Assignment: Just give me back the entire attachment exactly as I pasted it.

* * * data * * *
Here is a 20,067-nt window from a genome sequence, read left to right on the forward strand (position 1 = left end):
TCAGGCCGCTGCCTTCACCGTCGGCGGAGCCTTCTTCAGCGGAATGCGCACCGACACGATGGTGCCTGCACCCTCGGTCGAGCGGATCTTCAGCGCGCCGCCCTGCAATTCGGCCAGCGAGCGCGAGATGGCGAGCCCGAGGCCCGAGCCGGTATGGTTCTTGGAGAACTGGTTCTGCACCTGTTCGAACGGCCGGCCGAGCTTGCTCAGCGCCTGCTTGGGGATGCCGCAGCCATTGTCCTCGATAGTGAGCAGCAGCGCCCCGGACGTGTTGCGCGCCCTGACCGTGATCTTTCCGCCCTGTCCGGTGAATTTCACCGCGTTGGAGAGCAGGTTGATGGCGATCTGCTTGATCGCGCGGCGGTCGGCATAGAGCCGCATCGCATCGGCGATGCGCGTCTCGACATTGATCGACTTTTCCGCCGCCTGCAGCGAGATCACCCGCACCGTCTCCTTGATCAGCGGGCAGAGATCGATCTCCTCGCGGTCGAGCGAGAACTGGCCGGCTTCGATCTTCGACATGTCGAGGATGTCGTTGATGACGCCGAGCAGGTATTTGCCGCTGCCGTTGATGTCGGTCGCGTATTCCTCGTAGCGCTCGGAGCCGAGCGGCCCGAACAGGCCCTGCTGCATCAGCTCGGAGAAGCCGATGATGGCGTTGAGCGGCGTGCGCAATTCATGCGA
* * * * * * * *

Here is a 20,067-nt window from a genome sequence, read left to right on the forward strand (position 1 = left end):
TCAGGCCGCTGCCTTCACCGTCGGCGGAGCCTTCTTCAGCGGAATGCGCACCGACACGATGGTGCCTGCACCCTCGGTCGAGCGGATCTTCAGCGCGCCGCCCTGCAATTCGGCCAGCGAGCGCGAGATGGCGAGCCCGAGGCCCGAGCCGGTATGGTTCTTGGAGAACTGGTTCTGCACCTGTTCGAACGGCCGGCCGAGCTTGCTCAGCGCCTGCTTGGGGATGCCGCAGCCATTGTCCTCGATAGTGAGCAGCAGCGCCCCGGACGTGTTGCGCGCCCTGACCGTGATCTTTCCGCCCTGTCCGGTGAATTTCACCGCGTTGGAGAGCAGGTTGATGGCGATCTGCTTGATCGCGCGGCGGTCGGCATAGAGCCGCATCGCATCGGCGATGCGCGTCTCGACATTGATCGACTTTTCCGCCGCCTGCAGCGAGATCACCCGCACCGTCTCCTTGATCAGCGGGCAGAGATCGATCTCCTCGCGGTCGAGCGAGAACTGGCCGGCTTCGATCTTCGACATGTCGAGGATGTCGTTGATGACGCCGAGCAGGTATTTGCCGCTGCCGTTGATGTCGGTCGCGTATTCCTCGTAGCGCTCGGAGCCGAGCGGCCCGAACAGGCCCTGCTGCATCAGCTCGGAGAAGCCGATGATGGCGTTGAGCGGCGTGCGCAATTCATGCGA